|2:50 PM EST||
Roscoe Bartlett, R-MD 6th
Mr. BARTLETT. Madam Speaker, during the Clinton administration, Washington was telling America that we had a budget surplus and we were paying down the debt. Now, while we were telling America that, we had the embarrassing necessity of raising the debt limit ceiling. Why would you have to raise the debt limit ceiling if you're paying down the debt? Surprise, surprise; Washington was not being truthful.
What we were doing was taking money from lockboxes, surplus trust fund moneys, Social Security and Medicare, and paying down the public debt--one more dollar of debt in the trust funds, one less dollar of debt in the public debt. That did nothing to reduce the national debt. And we had other trust fund surpluses for which there was no lockbox. We happily took and spent that money. If we kept our books on the accrual method, there never was a moment in time when we, in fact, reduced the national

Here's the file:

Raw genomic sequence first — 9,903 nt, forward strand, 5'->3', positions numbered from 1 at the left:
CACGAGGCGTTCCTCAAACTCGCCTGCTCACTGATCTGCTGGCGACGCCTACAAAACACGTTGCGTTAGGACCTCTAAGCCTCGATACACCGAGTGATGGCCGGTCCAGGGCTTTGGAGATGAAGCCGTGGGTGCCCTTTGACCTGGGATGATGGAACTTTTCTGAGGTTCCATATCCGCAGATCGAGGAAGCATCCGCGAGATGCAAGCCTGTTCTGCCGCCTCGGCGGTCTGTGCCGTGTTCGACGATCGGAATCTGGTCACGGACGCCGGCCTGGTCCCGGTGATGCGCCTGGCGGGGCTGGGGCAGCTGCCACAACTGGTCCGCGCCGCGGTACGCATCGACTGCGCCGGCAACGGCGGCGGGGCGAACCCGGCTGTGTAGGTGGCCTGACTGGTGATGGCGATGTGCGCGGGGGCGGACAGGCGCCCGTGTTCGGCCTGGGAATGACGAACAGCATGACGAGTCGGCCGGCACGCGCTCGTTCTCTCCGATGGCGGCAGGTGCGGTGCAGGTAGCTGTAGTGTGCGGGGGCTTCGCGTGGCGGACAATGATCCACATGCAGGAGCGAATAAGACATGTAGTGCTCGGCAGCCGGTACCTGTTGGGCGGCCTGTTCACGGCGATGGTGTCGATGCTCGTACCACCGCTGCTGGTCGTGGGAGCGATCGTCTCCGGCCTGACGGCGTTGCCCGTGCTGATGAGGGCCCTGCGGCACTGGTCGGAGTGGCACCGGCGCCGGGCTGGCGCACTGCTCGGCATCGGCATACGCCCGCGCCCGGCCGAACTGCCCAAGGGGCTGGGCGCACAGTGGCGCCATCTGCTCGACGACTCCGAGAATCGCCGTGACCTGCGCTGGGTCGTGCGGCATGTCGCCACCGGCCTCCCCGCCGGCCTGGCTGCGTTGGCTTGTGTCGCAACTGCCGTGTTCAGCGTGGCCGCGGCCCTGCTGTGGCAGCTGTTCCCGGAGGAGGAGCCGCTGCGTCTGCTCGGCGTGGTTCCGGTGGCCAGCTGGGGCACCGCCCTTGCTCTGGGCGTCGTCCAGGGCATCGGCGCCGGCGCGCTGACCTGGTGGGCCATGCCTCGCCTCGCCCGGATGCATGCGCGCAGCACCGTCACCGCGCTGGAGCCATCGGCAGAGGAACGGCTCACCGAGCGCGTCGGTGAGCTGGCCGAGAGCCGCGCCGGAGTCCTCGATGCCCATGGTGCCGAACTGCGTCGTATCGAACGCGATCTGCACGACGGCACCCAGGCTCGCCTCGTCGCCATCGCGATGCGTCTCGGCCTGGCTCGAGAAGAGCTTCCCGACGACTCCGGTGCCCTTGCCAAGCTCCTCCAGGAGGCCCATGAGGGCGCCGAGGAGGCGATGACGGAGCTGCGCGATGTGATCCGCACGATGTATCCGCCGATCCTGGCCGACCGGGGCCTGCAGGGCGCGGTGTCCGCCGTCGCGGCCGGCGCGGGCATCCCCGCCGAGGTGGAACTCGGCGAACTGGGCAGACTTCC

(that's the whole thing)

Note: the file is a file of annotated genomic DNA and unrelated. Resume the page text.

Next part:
Now, talking about accounting methods, our government keeps Enron kind of books. If we kept our books the way we force all but the smallest businesses to keep their books, using the accrual method, we would be showing about $60 trillion in debt. That's $200,000 in debt for every man, woman, and child. Clearly, clearly unmanageable.
We should be ashamed that we're here today talking about raising the debt limit ceiling once again. We should be here debating how we're going to balance the budget and then pay down the debt, because I have 10 kids, 17 grandkids, and two great-grandkids, and we have already mortgaged their future. We don't need to do anymore.